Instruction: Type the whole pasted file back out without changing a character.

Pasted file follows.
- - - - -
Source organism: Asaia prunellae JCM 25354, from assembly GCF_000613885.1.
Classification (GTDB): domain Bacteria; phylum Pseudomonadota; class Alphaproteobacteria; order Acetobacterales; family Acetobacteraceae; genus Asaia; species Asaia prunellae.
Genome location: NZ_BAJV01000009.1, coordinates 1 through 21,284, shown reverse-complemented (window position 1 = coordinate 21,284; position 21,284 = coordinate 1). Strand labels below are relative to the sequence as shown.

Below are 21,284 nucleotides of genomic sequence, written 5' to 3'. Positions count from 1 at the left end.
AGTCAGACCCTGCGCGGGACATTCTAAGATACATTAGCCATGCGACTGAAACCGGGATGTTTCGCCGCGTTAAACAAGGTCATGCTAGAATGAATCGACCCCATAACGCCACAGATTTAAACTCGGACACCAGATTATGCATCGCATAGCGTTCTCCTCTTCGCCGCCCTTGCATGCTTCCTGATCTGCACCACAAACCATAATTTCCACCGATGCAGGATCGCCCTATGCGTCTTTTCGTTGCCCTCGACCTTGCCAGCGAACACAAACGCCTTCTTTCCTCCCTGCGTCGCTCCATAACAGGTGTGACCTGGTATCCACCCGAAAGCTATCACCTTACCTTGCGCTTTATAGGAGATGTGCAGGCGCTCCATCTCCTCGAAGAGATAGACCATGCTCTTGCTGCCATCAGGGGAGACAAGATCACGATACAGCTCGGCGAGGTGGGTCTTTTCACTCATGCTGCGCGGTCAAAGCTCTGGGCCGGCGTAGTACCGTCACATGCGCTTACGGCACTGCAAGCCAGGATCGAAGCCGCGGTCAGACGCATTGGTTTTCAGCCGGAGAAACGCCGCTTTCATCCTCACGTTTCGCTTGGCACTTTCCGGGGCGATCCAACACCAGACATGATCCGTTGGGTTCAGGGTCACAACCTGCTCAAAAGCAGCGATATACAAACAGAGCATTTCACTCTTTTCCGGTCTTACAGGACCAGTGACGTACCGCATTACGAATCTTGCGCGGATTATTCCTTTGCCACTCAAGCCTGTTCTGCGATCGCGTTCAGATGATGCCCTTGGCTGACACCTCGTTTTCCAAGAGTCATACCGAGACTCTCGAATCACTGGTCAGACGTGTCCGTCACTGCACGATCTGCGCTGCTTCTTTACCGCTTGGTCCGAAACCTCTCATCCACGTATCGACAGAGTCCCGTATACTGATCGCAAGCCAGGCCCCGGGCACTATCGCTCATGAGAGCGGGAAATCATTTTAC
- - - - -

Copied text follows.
Source organism: Asaia prunellae JCM 25354, from assembly GCF_000613885.1.
Classification (GTDB): domain Bacteria; phylum Pseudomonadota; class Alphaproteobacteria; order Acetobacterales; family Acetobacteraceae; genus Asaia; species Asaia prunellae.
Genome location: NZ_BAJV01000009.1, coordinates 1 through 21,284, shown reverse-complemented (window position 1 = coordinate 21,284; position 21,284 = coordinate 1). Strand labels below are relative to the sequence as shown.

Below are 21,284 nucleotides of genomic sequence, written 5' to 3'. Positions count from 1 at the left end.
AGTCAGACCCTGCGCGGGACATTCTAAGATACATTAGCCATGCGACTGAAACCGGGATGTTTCGCCGCGTTAAACAAGGTCATGCTAGAATGAATCGACCCCATAACGCCACAGATTTAAACTCGGACACCAGATTATGCATCGCATAGCGTTCTCCTCTTCGCCGCCCTTGCATGCTTCCTGATCTGCACCACAAACCATAATTTCCACCGATGCAGGATCGCCCTATGCGTCTTTTCGTTGCCCTCGACCTTGCCAGCGAACACAAACGCCTTCTTTCCTCCCTGCGTCGCTCCATAACAGGTGTGACCTGGTATCCACCCGAAAGCTATCACCTTACCTTGCGCTTTATAGGAGATGTGCAGGCGCTCCATCTCCTCGAAGAGATAGACCATGCTCTTGCTGCCATCAGGGGAGACAAGATCACGATACAGCTCGGCGAGGTGGGTCTTTTCACTCATGCTGCGCGGTCAAAGCTCTGGGCCGGCGTAGTACCGTCACATGCGCTTACGGCACTGCAAGCCAGGATCGAAGCCGCGGTCAGACGCATTGGTTTTCAGCCGGAGAAACGCCGCTTTCATCCTCACGTTTCGCTTGGCACTTTCCGGGGCGATCCAACACCAGACATGATCCGTTGGGTTCAGGGTCACAACCTGCTCAAAAGCAGCGATATACAAACAGAGCATTTCACTCTTTTCCGGTCTTACAGGACCAGTGACGTACCGCATTACGAATCTTGCGCGGATTATTCCTTTGCCACTCAAGCCTGTTCTGCGATCGCGTTCAGATGATGCCCTTGGCTGACACCTCGTTTTCCAAGAGTCATACCGAGACTCTCGAATCACTGGTCAGACGTGTCCGTCACTGCACGATCTGCGCTGCTTCTTTACCGCTTGGTCCGAAACCTCTCATCCACGTATCGACAGAGTCCCGTATACTGATCGCAAGCCAGGCCCCGGGCACTATCGCTCATGAGAGCGGGAAATCATTTTAC